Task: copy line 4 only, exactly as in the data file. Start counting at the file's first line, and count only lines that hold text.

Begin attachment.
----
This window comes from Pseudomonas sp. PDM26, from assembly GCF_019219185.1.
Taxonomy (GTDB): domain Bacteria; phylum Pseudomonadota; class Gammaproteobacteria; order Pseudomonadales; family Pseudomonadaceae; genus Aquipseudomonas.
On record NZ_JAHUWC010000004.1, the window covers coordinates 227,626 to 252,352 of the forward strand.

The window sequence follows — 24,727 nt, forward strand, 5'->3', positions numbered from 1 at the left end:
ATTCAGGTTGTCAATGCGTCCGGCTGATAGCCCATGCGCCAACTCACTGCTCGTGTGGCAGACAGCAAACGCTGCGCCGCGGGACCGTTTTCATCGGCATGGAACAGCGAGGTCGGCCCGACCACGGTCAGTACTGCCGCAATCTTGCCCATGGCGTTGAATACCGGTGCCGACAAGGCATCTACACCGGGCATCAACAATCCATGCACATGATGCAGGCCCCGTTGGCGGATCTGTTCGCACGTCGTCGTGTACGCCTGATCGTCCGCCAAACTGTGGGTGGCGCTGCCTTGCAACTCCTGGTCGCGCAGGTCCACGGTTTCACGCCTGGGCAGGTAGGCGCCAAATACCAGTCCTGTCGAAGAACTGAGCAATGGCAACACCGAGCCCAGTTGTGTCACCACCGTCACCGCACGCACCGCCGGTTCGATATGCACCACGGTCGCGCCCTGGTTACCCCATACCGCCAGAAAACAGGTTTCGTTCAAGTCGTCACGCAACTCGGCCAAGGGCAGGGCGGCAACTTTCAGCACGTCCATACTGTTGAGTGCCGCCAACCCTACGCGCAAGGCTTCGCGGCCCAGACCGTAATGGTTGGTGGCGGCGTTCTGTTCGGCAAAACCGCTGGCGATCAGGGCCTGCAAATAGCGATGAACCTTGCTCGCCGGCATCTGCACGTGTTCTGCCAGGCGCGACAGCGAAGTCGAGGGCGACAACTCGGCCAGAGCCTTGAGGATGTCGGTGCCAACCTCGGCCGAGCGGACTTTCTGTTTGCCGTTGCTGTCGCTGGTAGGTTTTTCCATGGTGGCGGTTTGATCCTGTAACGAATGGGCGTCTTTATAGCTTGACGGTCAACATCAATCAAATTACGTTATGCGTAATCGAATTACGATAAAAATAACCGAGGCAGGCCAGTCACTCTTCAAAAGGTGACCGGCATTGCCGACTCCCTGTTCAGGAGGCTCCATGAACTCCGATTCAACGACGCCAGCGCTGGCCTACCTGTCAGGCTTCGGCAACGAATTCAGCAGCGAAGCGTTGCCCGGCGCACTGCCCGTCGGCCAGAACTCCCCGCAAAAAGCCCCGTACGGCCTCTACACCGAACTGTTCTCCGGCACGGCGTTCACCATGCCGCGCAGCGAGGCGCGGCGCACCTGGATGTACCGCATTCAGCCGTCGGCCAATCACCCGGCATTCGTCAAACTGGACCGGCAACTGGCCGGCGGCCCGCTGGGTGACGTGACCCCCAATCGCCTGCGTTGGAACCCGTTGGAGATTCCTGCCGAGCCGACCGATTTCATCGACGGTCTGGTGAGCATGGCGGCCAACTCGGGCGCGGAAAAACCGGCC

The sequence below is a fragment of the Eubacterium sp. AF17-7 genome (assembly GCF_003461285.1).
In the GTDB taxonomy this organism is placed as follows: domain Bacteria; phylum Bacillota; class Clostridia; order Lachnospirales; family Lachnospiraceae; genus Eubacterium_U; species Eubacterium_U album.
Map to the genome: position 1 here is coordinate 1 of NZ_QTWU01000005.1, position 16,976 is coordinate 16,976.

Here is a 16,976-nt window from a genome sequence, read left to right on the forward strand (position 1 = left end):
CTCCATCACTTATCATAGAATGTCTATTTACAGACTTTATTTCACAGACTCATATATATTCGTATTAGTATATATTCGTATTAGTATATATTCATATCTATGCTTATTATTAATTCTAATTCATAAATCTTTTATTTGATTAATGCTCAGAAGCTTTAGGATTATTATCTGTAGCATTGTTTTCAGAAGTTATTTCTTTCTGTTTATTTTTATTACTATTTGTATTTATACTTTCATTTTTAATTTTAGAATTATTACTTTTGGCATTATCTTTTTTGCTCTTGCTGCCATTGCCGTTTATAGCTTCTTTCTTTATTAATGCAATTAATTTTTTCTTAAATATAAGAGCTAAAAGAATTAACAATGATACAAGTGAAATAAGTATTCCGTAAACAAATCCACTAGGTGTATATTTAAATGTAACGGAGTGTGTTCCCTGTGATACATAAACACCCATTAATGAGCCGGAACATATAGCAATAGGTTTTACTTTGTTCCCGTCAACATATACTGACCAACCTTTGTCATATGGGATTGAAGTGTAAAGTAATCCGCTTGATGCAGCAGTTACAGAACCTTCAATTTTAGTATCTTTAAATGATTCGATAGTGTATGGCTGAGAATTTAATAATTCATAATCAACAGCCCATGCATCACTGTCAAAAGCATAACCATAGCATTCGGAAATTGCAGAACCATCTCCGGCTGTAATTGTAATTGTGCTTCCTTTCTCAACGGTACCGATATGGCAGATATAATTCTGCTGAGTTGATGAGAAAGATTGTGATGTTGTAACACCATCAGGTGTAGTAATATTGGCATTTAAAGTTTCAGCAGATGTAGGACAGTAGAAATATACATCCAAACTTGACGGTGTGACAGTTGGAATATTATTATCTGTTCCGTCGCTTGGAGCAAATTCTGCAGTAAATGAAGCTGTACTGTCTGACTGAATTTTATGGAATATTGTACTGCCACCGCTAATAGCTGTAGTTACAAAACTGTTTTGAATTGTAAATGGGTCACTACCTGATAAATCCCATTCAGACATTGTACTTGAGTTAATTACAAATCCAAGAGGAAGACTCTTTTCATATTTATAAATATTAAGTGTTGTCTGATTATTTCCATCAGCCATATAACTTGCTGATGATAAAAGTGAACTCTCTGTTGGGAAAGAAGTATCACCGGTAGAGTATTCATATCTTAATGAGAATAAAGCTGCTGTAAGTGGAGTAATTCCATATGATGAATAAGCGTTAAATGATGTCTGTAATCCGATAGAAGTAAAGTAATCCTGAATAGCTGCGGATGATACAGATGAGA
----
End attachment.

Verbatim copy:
The window sequence follows — 24,727 nt, forward strand, 5'->3', positions numbered from 1 at the left end: